High Plains Pronghorns With the 6.8 SPC II

High Plains Pronghorns With the 6.8 SPC II

Opening Morning

This morning I pulled a frozen Antelope roast out of the garage freezer to place it in a London Broil marinade I put together after breakfast - allowing it to soak all day in preparation for tonights supper.  The meat was harvested from the Great Plains merely 5 days ago.  Holding the hard, frozen flesh, in a vacuum sealed freezer bag, the memory of the hunt returns.  

This was my first time drawing a tag for Pronghorn.  There have been plenty of hunts for Pronghorn Antelope on the high plains of Montana where I was in attendance as a spotter and companion, however this time I clutched a rifle.  The rifle; the recently completed 6.8 SPC featuring a 16" X-Caliber Barrel chambered in 6.8 SPC II, with a 1:11 twist, 5R rifling, Mid-length gas system, SPR profile.  

With a precision zero confirmed, and absolute confidence in reliability, a shot opportunity is all I hoped for - knowing without question that this rifle could do the job.  

Opening morning on the Great Plains found us just north of the Missouri River, in a shroud of fog enveloping the land.  The flat, quiet water of the Big Muddy, slowly cut through a vast, open, empty landscape.  A bright, gold canopy of Cottonwood trees framed the banks, as folds in the land and steep coulees filled with silver sage brush and amber grasses plunged off the plains towards the river.  The damp, wet fog surrounded everything, choking out any visibility, making an already austere place seem even more silent, more lonesome, more empty.  As the sun crested the the eastern horizon we could not see, the white haze of fog began to grow thin, slowly lifting from coulees.  A breeze started to move the still grass blades as herds of Mule Deer moved to their bedding areas for the day.  With visibility increasing, our time to seek out the fastest land animal in North America had come.  
Shortly after the lifting of this dense fog that could have inspired Tolkien himself in his description of Middle Earth, we spotted a herd of Pronghorn.  The herd was an estimated 1.5-2 miles away, grazing and moving on the elevated flats with large, deep coulees creating defensible space for them in nearly all directions.  There were 2-3 decent bucks among the herd, with what appeared to be some rut activity still taking place.  

Planning, strategy, predicting their move and weighing it against what we should or should not do - this is why I love to hunt Antelope.  It becomes a game of chess, played out on a vast board where each square is not a black or white square measured in inches, but 640 acre square sections of land measuring a mile by a mile.  Each of these mile sections is covered in sage brush, cactus, native grasses, undulating folds of land and coulees cutting up the terrain, creating a 3 dimensional arena where the Pronghorn is most adept, most comfortable.  Their eyesight and speed are unmatched.  The ability of this animal to appear relaxed on one rise of land, only to then reappear grazing on another rise 2-3 miles away is a routine observation when hunting these high speed symbols of the open prairie.  We could plan and move into positions, only to find the herd we were now peering at through binoculars, had moved miles out of reach, or even beyond our ability to see by the time we made our moves.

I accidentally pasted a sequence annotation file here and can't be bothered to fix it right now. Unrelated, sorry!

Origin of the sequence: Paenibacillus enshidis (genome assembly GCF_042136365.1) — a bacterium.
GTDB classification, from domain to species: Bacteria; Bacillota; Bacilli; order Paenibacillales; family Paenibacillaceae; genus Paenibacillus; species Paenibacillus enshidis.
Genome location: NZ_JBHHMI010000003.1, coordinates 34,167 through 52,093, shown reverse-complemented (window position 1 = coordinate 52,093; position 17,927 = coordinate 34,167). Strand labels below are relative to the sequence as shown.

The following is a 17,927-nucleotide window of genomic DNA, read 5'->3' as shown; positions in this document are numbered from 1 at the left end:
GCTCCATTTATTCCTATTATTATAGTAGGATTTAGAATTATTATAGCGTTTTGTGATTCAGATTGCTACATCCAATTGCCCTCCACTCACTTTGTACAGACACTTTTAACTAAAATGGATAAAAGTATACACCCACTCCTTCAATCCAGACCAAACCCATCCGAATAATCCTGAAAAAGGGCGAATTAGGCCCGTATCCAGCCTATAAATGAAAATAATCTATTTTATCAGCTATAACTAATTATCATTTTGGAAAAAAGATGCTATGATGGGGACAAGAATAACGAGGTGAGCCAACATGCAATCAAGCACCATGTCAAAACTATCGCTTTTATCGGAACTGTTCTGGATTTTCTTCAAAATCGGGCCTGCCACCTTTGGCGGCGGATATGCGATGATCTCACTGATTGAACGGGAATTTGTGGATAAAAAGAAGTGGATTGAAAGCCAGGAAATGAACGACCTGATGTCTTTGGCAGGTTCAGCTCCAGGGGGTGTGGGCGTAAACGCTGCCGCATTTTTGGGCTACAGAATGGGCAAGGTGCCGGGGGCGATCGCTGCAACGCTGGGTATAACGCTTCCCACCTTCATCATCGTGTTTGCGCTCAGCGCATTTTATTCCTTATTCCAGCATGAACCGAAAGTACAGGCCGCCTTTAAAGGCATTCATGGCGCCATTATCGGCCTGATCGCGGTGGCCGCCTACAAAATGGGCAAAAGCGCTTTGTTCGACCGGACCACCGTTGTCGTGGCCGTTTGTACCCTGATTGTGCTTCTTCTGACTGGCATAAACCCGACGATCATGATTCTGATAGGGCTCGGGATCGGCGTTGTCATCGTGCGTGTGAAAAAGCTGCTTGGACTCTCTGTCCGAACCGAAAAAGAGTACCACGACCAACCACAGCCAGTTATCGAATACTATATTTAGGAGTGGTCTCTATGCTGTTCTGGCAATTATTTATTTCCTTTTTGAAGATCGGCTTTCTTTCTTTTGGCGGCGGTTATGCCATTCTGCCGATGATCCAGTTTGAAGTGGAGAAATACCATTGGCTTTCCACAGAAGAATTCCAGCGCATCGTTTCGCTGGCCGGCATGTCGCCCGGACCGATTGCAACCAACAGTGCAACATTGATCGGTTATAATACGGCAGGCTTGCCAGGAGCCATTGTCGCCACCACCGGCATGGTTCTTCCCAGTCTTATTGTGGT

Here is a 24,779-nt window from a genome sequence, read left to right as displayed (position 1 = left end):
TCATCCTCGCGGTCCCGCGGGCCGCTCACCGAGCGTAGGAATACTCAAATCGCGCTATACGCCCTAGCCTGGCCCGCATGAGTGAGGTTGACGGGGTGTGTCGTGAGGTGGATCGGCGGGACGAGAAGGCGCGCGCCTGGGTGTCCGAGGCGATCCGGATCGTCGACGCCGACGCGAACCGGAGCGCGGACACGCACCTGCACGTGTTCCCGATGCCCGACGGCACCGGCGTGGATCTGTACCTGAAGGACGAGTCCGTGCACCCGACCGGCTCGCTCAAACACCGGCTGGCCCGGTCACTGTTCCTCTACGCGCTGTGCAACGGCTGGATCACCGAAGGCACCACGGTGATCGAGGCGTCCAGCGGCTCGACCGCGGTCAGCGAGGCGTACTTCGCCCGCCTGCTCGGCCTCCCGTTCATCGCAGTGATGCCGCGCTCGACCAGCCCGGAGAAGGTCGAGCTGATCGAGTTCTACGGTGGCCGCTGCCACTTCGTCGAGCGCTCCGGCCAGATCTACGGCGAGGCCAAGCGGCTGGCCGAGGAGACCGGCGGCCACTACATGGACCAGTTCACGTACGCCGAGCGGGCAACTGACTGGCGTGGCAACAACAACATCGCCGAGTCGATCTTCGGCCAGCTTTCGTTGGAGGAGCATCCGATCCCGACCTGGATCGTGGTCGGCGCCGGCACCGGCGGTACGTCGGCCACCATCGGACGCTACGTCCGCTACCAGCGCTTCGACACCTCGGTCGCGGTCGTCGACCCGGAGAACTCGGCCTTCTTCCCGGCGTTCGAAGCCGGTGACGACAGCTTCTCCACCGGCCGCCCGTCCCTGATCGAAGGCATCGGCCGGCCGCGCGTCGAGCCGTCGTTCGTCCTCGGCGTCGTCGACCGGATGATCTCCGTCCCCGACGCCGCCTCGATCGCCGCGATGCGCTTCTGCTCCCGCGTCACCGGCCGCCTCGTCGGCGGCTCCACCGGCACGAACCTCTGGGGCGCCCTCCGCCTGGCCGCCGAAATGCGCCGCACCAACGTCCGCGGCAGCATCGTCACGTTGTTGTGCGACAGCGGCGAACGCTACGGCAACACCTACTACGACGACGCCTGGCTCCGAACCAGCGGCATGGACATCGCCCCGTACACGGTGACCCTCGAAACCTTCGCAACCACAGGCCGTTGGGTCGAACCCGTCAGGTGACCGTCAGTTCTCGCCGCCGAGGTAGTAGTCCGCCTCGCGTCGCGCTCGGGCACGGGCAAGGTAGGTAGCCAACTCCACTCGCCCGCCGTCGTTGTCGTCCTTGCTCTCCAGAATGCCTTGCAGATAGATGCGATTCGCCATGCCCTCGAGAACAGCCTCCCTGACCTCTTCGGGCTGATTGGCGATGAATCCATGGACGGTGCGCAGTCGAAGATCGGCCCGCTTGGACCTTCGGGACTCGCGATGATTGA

The plan conceived, involved my leaving the party and moving quickly, solo, through a series of coulees and folds in the landscape, out of sight towards the herd.  Meanwhile, the rest of the hunting party would move several miles away, via vehicle and insert themselves in other parts of the terrain.  The hope was, as the herd of Antelope moved and grazed, they would either move inadvertently into a member of the hunting party, or perhaps one of us would bump the herd towards the others.  

I deployed from the truck, onto a rutted and muddy road that was a brown ribbon in a sea of grass.  Cinching down my Mystery Ranch Spartan pack containing my essentials (knife, medic kit, food, water, layers, tags, ammunition), I slung my 6.8 SPC rifle and set off at a jog/run.  I quickly trotted through a series of coulees, weaving back and forth.  First I was heading south, then cut east, then south again, then east, north east, east, then south.  My heart rate and respirations elevated, my boots pounding the soft grass and mud of the Great Plains with a rhythm, I ran alone.  The coulee meandered, with me at its mercy, depending upon it for concealment from the unforgiving eyes of the Antelope.